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Re: [xml-dev] RE: Seduced by Markup

hahahaha.  I can only add that 5-7 flats or 5-7 sharps are the best key
signatures for keyboard players because they maximize the use of the
black keys.  This is simply because everybody's fingers come in five
different sizes.  The worst of all is no flats or sharps.

Actually that's a great metaphor, Len.  Why do people complain about big
key signatures?  Because they haven't learned to read the notation,
that's all.  Once they learn the music, it often turns out to be
*easier* to read *and* easier to play.  It's not very different from
parameter entities or any other macro facility.

I'll never forget a bunch of brass players ganging up on me for making
their lives difficult with lots of flats.  What can be said in such a
situation?  "Oh, I'm so sorry.  If you don't like the key signature,
please just ignore it."  I suppose Charles Ives might have said that,
and he might even have meant it, too.  He was in favor of everyone
learning to "take a good dissonance like a man" -- to hear the music of
the moment, taking from it everything human that's in it, rather than
refusing to do so because it's just not perfect enough for you.  I think
it's an important spiritual (as well as intellectual) exercise to do
that.  Fascinating, too.

Sherwin Gooch, a pioneer in digital music synthesis, memorably remarked
that he had nothing against computers composing music, as long as only
other computers would have to listen to it.

On 11/18/2013 11:06 AM, cbullard@hiwaay.net wrote:
> "So the advantage of DTDs is that they are gibberish to all?"
> No.  The advantage is almost everything a human needs to read to interpret
> them is in one place.   XSD may be richer in types and a parser writer's
> wet
> dream, but as a simple human lookup, it sucks.
> #IMPLIED means:  here is a hole.  Fill it or ignore it, I don't care if
> you don't and if you do, I still don't care.
> In music, it is a something like "poco a poco" followed by a "caesura"
> followed by "a tempo".   The real-time interpretation is:  get your eyes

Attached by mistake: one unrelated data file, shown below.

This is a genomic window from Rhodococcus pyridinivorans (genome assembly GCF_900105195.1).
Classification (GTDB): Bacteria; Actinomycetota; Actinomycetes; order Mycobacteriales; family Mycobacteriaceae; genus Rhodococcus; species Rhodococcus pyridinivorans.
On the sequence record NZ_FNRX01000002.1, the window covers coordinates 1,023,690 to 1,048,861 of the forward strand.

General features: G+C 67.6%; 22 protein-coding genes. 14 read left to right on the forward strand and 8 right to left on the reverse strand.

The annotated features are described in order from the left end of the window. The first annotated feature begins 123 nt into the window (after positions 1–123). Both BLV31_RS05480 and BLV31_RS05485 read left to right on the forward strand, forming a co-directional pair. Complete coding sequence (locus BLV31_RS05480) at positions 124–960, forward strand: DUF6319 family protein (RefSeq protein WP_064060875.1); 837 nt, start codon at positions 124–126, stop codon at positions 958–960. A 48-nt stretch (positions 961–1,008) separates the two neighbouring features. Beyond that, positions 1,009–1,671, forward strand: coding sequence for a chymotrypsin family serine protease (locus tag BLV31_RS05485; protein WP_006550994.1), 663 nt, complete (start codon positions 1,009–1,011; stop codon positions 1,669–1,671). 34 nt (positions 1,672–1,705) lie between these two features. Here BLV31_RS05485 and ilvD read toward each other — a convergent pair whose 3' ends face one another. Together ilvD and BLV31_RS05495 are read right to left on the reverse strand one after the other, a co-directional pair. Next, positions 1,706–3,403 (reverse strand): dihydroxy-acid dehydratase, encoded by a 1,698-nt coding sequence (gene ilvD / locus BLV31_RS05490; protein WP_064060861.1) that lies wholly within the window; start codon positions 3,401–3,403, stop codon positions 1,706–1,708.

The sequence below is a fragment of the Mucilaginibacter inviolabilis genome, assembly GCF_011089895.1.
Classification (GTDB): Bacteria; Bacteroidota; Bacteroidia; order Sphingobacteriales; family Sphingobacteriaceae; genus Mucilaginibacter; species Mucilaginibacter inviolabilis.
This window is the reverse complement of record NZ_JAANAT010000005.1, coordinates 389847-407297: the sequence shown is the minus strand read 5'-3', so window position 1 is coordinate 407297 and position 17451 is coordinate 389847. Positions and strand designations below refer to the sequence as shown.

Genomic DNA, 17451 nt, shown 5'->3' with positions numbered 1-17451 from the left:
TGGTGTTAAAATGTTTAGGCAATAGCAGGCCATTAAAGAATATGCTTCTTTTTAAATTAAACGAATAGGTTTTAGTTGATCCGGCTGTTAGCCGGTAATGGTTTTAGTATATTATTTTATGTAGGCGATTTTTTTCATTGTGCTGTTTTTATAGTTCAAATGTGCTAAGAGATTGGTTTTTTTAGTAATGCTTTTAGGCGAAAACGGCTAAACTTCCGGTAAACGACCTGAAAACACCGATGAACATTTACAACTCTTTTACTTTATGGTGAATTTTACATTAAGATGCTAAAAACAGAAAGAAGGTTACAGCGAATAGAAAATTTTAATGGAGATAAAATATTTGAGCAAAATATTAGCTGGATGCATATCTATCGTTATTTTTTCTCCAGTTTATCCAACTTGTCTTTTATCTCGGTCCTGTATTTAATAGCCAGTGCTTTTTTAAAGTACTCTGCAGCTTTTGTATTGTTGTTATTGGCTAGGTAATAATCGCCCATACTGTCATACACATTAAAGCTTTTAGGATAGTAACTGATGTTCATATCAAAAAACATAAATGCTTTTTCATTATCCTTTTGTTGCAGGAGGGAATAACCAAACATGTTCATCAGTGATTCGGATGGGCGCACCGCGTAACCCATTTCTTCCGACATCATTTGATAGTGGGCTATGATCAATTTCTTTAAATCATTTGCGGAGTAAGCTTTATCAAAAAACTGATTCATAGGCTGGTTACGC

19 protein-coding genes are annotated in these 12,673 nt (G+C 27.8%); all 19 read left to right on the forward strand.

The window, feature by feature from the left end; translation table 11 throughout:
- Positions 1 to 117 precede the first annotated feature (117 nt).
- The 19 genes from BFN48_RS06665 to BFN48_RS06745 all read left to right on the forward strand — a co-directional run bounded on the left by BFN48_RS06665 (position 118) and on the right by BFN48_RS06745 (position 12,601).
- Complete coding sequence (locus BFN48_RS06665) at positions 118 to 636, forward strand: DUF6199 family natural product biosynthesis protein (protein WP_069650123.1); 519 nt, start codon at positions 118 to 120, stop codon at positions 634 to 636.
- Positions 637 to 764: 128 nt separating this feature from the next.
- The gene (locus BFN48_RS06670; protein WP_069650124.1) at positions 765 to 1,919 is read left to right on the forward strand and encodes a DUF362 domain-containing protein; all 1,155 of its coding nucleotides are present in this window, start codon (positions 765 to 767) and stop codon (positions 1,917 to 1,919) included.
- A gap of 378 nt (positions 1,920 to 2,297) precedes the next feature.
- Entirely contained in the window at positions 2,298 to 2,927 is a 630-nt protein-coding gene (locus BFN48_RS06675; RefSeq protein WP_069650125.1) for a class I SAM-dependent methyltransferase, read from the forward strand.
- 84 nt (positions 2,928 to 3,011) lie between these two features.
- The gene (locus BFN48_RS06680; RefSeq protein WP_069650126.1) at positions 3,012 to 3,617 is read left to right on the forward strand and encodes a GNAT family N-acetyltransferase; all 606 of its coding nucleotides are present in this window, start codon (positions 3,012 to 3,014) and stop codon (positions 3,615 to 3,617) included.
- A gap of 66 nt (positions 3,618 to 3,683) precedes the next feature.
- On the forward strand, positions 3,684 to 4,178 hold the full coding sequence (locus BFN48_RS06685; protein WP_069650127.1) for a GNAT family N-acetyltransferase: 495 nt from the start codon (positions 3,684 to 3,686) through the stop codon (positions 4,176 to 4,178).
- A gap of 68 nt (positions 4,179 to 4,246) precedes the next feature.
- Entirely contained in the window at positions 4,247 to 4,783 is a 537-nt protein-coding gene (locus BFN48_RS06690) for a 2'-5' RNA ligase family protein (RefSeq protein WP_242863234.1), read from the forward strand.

> out of the sheet music and don't take your eyes off the conductor until
> you and the choir  meet in the next measure.
> The pain one endures to learn to do anything is proportional to the
> results obtained.   As someone who has to be able to read both to
> accomplish simple
> tasks such as writing FOSIs, DTDs are more appropriate by several orders
> of magnitude.  I do understand there are other applications for which that
> will not be the case.  BTW:  FOSIs are a good example of why having a
> spec that is "Just Syntax" is a good thing and a bad thing.  Take a look
> at the micro-syntax used for post-validation contributions so the PDF
> rendered from multiple small XSDs for different parts of a book can
> appear and link as if 1.0 title looks and link exactly the same despite
> one being <proceduralStep id="" and another being <checklistStep
> id=""...  Content naming is good idea until one realizes that reuse of
> little bits of data is a lot less than we once believed, aka, why
> database thinking and document design CAN result in bad data design.  It
> isn't the technology: it is the use case reality.
> As for music (with nods to Dr. Newcomb), despite the limitations, I
> often compose in guitar tablature and render in *piano notation* because
> the first is native and the second is more widely spoken.  The best
> local adaptation I've seen lately was a printed score for a piece in six
> flats and a marking saying:
> MODERATO (quit bitching about the key signature and just play it).
> I suggest XML is like that.
> len
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